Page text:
Day 5:  Watershed Tour

Students will tour their watershed (with guest presenters and resource managers) to observe the topography of the watershed from headwaters to mouth;  identify historic and current land and water uses in the watershed; identify possible effects of past and present land uses on the water quality of the river.  Using their observations and research, students will develop a hypothesis on the health of the stream/watershed.


Days 6-7:  Biological Indicators

Lecture1:  Students will be given an introduction to aquatic macroinvertbrates.  This will include insect morphology, metamorphosis and life stages, key to macroinvertebrate orders, aquatic habitats in a stream and the role of the organism in the food chain.  Students will also be introduced to the use of macroinvertebrates as environmental indicators (see biological indicators’ powerpoint & lecture outline).   


Activity 6:  Students will practice using a dichotomous key to identify various macroinvertebrates.  A Power Point presentation obtained from the MDEQ will be used in this identification exercise due to the high quality pictures it contains.  Also, a classroom set of macroinvertebrate specimens, obtained in advance by the instructor, will be used to show students the variable sizes and species of each organism.


Day 8:  Chemical/Physical Sampling

Activity 7:  Students will be introduced to the chemical and physical sampling processes.  The physical sampling consists of habitat assessment as well and stream size, velocity, and discharge.  The chemical testing consists of temperature, phosphate, nitrate, turbidity, dissolved oxygen, pH, copper and iron tests.  The procedures for each of these tests will be conducted on this day in a laboratory setting to ensure proper procedures will be used when students are in the field.


Day 9:  Stream Monitoring Day!

Students will be divided into data collection teams to collect data on: biological, water chemistry, physical and streamside habitat characteristics at a minimum of two different sites on the river.  (If possible, students will gather data at another time on a different river, for comparison purposes.)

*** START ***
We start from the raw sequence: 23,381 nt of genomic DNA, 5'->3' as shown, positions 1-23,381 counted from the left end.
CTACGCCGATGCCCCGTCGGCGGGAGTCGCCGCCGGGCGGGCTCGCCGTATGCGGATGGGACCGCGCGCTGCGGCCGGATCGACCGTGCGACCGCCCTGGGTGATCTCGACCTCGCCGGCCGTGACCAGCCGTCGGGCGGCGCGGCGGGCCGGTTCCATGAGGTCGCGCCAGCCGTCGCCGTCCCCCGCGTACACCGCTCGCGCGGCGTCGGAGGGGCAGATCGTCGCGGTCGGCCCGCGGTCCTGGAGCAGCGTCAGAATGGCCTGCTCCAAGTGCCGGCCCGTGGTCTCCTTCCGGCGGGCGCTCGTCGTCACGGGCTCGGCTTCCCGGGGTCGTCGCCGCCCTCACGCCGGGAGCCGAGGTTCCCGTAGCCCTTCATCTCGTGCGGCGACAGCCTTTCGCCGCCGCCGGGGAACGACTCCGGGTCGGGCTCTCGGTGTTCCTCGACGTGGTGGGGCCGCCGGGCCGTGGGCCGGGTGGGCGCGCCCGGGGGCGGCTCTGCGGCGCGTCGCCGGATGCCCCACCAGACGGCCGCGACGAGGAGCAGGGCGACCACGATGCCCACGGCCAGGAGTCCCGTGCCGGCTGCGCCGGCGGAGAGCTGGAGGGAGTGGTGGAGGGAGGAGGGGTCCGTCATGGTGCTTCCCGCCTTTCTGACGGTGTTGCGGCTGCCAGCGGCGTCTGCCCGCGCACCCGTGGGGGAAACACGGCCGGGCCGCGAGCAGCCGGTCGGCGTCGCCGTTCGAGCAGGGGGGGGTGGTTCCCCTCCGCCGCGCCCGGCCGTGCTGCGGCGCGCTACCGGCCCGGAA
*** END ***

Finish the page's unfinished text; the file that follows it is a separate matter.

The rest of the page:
Days 10 & 11:  Data Sharing and Historical Investigation

Activity 9:  Each group of students will report their sampling results from the previous day’s field trip onto a group data sheet.  Students will discuss their findings in their science logs for use in their written Watershed Assessment and Recommendation Report.


Activity 10:  Students will be given aerial photos of their watershed from previous years.  They will use these photos, as well as other sources including interviews, old maps, old newspapers, and government websites to identify potential watershed contaminants.  Each group will present its findings to the class and all students will record this data in their science logs for use in their written Watershed Assessment and Recommendation Report.


Day 12:  In-Class Report Day

Students will be given this class period to work on their written Watershed Assessment and Recommendation Report.  This will be an individual assignment in which the students will report on the data they collected and make a recommendation for future use/restoration of the watershed.  Student will use proper laboratory report format for this assignment.  This format will already be familiar to the students as it will have been used prior to this assignment.



Overall Unit Assessment